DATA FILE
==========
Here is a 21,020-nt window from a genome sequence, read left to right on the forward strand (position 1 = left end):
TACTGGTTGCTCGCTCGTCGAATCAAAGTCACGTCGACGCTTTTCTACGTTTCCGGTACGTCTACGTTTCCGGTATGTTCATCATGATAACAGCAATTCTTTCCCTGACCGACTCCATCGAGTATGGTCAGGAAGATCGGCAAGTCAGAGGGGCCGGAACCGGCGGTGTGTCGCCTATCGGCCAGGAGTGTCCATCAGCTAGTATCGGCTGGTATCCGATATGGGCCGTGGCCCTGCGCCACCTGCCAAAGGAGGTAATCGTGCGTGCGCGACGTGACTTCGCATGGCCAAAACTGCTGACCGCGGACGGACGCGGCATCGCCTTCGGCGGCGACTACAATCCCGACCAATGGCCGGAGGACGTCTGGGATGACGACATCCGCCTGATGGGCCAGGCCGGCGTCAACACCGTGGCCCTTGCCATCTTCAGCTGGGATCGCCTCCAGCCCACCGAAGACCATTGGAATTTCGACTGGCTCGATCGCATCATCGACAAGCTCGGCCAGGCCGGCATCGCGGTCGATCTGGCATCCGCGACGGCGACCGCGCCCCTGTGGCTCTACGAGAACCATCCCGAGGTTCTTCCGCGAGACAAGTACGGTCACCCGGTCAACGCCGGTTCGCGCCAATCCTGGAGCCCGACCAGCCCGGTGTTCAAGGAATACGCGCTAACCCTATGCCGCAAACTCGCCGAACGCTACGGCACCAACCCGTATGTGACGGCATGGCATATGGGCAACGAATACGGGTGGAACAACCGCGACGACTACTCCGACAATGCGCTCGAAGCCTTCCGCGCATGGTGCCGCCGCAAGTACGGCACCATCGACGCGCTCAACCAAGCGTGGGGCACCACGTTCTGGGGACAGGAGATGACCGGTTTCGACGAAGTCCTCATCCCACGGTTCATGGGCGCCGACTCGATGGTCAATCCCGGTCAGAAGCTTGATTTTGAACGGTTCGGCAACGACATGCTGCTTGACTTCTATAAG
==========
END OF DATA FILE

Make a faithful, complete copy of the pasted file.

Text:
Here is a 21,020-nt window from a genome sequence, read left to right on the forward strand (position 1 = left end):
TACTGGTTGCTCGCTCGTCGAATCAAAGTCACGTCGACGCTTTTCTACGTTTCCGGTACGTCTACGTTTCCGGTATGTTCATCATGATAACAGCAATTCTTTCCCTGACCGACTCCATCGAGTATGGTCAGGAAGATCGGCAAGTCAGAGGGGCCGGAACCGGCGGTGTGTCGCCTATCGGCCAGGAGTGTCCATCAGCTAGTATCGGCTGGTATCCGATATGGGCCGTGGCCCTGCGCCACCTGCCAAAGGAGGTAATCGTGCGTGCGCGACGTGACTTCGCATGGCCAAAACTGCTGACCGCGGACGGACGCGGCATCGCCTTCGGCGGCGACTACAATCCCGACCAATGGCCGGAGGACGTCTGGGATGACGACATCCGCCTGATGGGCCAGGCCGGCGTCAACACCGTGGCCCTTGCCATCTTCAGCTGGGATCGCCTCCAGCCCACCGAAGACCATTGGAATTTCGACTGGCTCGATCGCATCATCGACAAGCTCGGCCAGGCCGGCATCGCGGTCGATCTGGCATCCGCGACGGCGACCGCGCCCCTGTGGCTCTACGAGAACCATCCCGAGGTTCTTCCGCGAGACAAGTACGGTCACCCGGTCAACGCCGGTTCGCGCCAATCCTGGAGCCCGACCAGCCCGGTGTTCAAGGAATACGCGCTAACCCTATGCCGCAAACTCGCCGAACGCTACGGCACCAACCCGTATGTGACGGCATGGCATATGGGCAACGAATACGGGTGGAACAACCGCGACGACTACTCCGACAATGCGCTCGAAGCCTTCCGCGCATGGTGCCGCCGCAAGTACGGCACCATCGACGCGCTCAACCAAGCGTGGGGCACCACGTTCTGGGGACAGGAGATGACCGGTTTCGACGAAGTCCTCATCCCACGGTTCATGGGCGCCGACTCGATGGTCAATCCCGGTCAGAAGCTTGATTTTGAACGGTTCGGCAACGACATGCTGCTTGACTTCTATAAG